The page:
The world is struggling to produce sufficient food for its growing population, address malnutrition and obesity, and tackle climate change.

For this reason, countries, through the United Nations (UN) General Assembly agreed the 17 UN Sustainable Development Goals (SDGs).

Each of these goals relies to some degree on healthier, more sustainable and equitable food systems.

What is the Food Systems Summit?

There is a reasoned view that these targets will not be met within the defined timelines. For this reason, the Assembly agreed to host a Food Systems Summit this year to “reboot” and “rejuvenate” efforts to achieve the targets.

The summit will bring together key players from science, business, policy, healthcare and academia, as well as farmers, indigenous people, youth organisations, consumer groups, environmental activists and other key stakeholders.

Although national dialogues will occur later in the year, a key element is independent stakeholder dialogues

It was recognised that keeping the discussions just to policymakers would not be sufficient to engage global society. Therefore “dialogues” which aim to engage people all along the food chain in the discussion will be held across the world prior to the summit. Although national dialogues will occur later in the year, a key element is independent stakeholder dialogues.

Ireland has an export-oriented agriculture sector, but we also import huge quantities of food from all over the globe

One such independent dialogue is being organised by consultants Stewart Gee and Michael Barry. Stewart explains the rationale for holding an independent dialogue: “Independent dialogues are just that – independent. They are not constrained by national policies or priorities. It offers an opportunity for individuals to discuss key issues around sustainable consumption and sustainable production and have that feed directly into the UN Food Systems Summit.

There is no silver bullet and there will be trade-offs in every decision

“Ireland has an export-oriented agriculture sector, but we also import huge quantities of food from all over the globe. Food systems are global, what we do in Ireland has impacts elsewhere and vice versa. There is no silver bullet and there will be trade-offs in every decision.”

Stewart believes that the Food Systems Summit will give us an opportunity to engage in a structured, meaningful discussion on what these trade-offs might be. Although anyone can get involved and host an independent dialogue, there is no cash reward for doing so.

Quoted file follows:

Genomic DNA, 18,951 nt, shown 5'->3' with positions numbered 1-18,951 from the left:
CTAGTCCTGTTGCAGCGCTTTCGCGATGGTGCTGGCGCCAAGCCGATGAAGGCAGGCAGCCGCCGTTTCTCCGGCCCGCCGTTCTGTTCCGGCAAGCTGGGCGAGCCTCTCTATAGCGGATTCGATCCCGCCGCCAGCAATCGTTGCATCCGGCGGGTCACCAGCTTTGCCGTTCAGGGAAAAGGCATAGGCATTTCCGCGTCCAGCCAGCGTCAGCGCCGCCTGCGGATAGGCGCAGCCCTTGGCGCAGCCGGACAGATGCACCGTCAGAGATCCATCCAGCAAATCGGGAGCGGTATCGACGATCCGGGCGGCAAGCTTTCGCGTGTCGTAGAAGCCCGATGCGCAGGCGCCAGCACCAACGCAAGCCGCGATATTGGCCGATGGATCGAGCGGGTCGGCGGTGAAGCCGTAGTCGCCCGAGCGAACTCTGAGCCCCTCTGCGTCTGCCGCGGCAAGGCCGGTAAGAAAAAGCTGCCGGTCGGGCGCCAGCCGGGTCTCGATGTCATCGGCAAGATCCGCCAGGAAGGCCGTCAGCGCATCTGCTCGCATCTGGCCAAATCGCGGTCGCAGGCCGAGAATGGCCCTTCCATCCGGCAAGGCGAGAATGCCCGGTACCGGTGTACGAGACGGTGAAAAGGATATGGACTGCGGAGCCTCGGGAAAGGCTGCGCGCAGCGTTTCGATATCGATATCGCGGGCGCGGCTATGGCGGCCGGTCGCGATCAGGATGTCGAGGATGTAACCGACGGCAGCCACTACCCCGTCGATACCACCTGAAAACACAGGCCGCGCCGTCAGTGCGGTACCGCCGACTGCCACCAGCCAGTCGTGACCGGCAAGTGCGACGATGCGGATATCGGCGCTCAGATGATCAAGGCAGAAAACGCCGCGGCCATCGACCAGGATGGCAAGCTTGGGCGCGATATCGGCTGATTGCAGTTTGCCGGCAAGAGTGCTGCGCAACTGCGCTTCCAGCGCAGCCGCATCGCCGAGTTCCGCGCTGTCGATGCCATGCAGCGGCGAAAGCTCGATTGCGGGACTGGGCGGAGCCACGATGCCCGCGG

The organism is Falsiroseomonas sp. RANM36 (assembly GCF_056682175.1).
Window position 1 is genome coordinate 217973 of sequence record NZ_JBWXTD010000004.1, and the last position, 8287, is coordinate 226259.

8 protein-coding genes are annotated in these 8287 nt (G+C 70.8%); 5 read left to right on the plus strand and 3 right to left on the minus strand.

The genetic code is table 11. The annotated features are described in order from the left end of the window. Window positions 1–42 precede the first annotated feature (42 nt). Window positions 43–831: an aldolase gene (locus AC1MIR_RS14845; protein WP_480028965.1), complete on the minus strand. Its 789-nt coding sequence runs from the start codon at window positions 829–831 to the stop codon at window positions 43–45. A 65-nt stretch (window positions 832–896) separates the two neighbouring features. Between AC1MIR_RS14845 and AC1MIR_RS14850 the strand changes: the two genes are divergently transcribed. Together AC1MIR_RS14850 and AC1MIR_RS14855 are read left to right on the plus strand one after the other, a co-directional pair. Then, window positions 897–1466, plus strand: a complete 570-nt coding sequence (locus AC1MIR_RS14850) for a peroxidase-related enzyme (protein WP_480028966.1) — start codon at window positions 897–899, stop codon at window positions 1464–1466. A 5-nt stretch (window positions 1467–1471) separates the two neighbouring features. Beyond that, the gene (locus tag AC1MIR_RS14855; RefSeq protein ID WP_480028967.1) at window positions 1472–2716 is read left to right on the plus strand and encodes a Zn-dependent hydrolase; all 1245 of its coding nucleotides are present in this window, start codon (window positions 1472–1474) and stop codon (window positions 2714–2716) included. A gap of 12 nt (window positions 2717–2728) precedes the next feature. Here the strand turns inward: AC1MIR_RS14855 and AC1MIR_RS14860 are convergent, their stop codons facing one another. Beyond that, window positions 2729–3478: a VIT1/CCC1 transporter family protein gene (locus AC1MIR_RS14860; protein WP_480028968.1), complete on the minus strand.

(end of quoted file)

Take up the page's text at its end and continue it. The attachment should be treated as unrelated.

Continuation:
So Irish Country Living queried the motivation.

Michael and Stewart said that they have been deeply involved in Irish and global food systems throughout their lives and so “we couldn’t pass up a chance to help move this discussion forward. Think about how the contents of your fridge have changed in the last 30 years (if you are old enough!) What will that look like in another 10 years? Wouldn’t you want to be a part of that conversation?”

Food systems heros

If interested, Michael explains that there are also other ways to get involved.

“Individuals can register with the UN to become Food Systems Heros; individuals from all over the world who commit to learn, share, gather and act for better food systems in their communities. They can also participate in any of the dialogues or can organise their own by registering with the UN, completing the relevant education courses and agreeing to adhere to the principles of the dialogues including submitting the output of their dialogues.”

Get involved

A virtual event – Dialogue on identifying the trade-offs in meeting Ireland’s climate change commitments while developing its agri-food sector – will take place on Monday 22 March 2021 from 2pm-3.30pm via Zoom. This will be followed by two separate dialogues on sustainable production and on sustainable consumption. The output from these dialogues will be submitted to the UN Food Systems Summit. Participation is free and everyone is welcome. You can register for the event with the following here.

Don't be confused by acronyms

Since COVID-19 started have you felt that you have been hit with a million different acronyms? The United Nations (UN), The World Health Organization (WHO) and the World Trade Organization (WTO) being some of the organisations that you hear about but you are not 100% sure what they do?

  • The big one: The UN is an international organisation committed to maintaining international peace and security, developing friendly relations among nations and promoting social progress, better living standards and human rights. It was founded after World War II by a group of 51 countries. This year Ireland became one of the 15 members of the UN Security Council which has primary responsibility for the maintenance of international peace and security.
  • The WHO is the UN body that develops global policies on the role of food in maintaining health, addressing malnutrition and reducing obesity.

    Irish connection: Michael Ryan is the executive director of the WHO’s Health Emergencies Programme, leading the team responsible for the international containment and treatment of COVID-19.

  • The WTO is the UN body that oversees global trade and, for Ireland, their policies inform the EU trade approach to certifying what we export and import. WTO rules relate to how countries apply tariffs and ensure (ideally) that trade between countries is fair.

    Irish connection: Last year Phil Hogan “explored” the option of running to become the next director-general of the WTO. He didn’t.

  • Codex Alimentarius (food codes of practice) is the UN body that oversees the development of global standards which ensure foods traded globally are produced to a minimum level of safety. It also develops standards of identity so that when we move between countries products are defined or described in the same way.